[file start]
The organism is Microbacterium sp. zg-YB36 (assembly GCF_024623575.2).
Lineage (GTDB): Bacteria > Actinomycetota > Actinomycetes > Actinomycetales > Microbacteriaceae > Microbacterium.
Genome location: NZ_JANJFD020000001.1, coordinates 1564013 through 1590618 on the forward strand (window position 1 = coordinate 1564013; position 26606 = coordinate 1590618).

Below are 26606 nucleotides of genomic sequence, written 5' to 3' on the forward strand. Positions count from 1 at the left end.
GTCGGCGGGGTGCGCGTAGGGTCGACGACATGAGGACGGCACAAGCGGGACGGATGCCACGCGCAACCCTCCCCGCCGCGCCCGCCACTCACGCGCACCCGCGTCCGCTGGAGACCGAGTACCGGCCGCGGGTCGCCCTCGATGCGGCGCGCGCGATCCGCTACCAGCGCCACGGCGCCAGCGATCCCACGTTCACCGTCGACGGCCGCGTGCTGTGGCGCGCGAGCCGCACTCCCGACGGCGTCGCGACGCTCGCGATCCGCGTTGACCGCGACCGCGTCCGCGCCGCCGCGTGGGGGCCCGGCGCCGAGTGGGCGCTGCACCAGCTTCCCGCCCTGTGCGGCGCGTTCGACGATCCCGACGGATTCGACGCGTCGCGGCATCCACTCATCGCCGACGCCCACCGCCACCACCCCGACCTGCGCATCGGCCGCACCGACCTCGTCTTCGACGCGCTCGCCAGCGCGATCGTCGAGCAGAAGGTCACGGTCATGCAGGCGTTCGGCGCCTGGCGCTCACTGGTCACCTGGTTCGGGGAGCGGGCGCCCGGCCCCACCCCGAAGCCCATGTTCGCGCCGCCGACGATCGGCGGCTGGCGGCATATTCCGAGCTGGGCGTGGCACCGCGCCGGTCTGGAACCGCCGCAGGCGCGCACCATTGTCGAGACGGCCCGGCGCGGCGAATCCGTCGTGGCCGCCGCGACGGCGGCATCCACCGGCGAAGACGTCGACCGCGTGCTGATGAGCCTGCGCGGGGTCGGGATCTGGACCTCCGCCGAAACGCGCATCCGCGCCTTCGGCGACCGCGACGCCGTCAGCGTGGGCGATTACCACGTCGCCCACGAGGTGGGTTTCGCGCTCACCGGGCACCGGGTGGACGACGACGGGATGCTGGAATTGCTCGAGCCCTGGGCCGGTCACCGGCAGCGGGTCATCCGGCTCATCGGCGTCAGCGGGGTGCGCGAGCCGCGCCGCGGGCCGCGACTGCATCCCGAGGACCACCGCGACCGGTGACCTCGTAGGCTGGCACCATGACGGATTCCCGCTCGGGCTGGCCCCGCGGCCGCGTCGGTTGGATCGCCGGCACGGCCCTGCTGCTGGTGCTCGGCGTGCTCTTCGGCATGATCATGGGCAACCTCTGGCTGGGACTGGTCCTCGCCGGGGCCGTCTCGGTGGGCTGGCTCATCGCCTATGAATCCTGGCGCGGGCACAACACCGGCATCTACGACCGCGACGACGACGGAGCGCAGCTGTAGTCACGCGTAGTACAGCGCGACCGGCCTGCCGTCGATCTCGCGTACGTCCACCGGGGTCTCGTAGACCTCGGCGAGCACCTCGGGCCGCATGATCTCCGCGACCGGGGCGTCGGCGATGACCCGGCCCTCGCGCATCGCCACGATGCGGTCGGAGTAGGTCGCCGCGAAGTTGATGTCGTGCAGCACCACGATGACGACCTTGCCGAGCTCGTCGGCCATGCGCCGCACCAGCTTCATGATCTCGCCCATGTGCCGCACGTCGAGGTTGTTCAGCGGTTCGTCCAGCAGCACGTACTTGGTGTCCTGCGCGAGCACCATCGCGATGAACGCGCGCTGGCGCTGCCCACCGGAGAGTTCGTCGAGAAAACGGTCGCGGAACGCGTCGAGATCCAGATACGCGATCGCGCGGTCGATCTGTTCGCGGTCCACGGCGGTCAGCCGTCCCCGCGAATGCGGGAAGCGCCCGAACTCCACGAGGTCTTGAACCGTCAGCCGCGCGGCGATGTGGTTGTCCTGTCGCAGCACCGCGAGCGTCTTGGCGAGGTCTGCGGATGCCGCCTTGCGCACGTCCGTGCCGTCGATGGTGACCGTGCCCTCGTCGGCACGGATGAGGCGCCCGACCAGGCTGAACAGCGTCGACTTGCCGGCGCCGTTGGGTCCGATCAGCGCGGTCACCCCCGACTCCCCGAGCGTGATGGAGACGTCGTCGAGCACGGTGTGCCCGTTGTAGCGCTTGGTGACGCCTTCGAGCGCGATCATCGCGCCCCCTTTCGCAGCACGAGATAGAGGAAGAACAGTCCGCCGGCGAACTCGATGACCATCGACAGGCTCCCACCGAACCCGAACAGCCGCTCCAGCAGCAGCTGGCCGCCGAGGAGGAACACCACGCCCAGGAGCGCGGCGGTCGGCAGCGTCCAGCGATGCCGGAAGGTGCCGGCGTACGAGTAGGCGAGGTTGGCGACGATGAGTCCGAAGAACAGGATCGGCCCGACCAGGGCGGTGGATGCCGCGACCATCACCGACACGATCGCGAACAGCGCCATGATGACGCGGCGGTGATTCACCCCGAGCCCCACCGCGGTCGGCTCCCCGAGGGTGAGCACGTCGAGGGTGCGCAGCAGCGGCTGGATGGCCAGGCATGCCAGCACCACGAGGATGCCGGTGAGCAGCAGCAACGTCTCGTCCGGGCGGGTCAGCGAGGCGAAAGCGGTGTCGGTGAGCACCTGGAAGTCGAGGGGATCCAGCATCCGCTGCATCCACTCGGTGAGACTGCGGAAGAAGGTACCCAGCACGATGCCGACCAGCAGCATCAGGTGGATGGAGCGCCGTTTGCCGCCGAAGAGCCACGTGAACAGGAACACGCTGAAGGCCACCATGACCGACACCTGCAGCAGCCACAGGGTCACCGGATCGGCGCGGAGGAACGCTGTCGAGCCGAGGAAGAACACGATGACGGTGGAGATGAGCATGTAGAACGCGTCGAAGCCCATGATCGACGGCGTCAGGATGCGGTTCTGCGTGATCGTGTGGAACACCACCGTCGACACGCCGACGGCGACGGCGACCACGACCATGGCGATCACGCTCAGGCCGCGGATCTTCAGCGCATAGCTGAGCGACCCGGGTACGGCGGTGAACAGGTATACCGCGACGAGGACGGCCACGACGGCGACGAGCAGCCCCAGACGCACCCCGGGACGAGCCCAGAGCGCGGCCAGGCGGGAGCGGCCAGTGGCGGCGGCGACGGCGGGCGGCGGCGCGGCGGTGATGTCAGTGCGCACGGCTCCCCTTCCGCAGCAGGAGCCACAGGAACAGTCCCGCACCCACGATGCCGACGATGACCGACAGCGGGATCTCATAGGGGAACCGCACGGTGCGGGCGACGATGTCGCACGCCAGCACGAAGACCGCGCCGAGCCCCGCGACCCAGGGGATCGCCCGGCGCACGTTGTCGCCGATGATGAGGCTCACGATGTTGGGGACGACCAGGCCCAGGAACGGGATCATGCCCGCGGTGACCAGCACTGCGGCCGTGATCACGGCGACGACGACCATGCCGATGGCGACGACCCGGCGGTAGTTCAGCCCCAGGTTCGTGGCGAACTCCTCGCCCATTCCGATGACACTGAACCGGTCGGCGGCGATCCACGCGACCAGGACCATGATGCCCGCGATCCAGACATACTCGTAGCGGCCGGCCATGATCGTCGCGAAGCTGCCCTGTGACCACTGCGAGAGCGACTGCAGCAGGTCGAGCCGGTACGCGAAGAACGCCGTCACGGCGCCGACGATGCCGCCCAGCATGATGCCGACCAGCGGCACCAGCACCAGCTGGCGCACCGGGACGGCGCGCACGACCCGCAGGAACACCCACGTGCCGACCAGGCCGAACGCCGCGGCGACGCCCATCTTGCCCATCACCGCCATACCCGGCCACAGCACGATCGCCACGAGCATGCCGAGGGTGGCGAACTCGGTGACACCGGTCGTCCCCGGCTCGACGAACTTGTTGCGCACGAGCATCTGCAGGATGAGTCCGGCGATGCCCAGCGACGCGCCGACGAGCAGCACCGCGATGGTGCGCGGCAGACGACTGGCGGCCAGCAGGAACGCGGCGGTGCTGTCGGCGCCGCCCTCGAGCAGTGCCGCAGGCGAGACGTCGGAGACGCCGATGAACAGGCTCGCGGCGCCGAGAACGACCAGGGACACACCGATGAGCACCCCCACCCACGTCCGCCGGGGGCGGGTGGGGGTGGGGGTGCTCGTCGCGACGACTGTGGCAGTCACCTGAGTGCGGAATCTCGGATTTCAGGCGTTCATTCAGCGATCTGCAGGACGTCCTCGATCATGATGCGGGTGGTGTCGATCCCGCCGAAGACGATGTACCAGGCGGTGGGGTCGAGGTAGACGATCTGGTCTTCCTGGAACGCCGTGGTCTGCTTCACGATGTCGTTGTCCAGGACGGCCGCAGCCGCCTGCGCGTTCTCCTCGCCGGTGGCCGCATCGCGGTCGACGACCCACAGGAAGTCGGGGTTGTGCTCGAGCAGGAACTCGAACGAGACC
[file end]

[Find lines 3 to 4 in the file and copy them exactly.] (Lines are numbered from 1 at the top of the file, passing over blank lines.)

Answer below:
Genome location: NZ_JANJFD020000001.1, coordinates 1564013 through 1590618 on the forward strand (window position 1 = coordinate 1564013; position 26606 = coordinate 1590618).

Below are 26606 nucleotides of genomic sequence, written 5' to 3' on the forward strand. Positions count from 1 at the left end.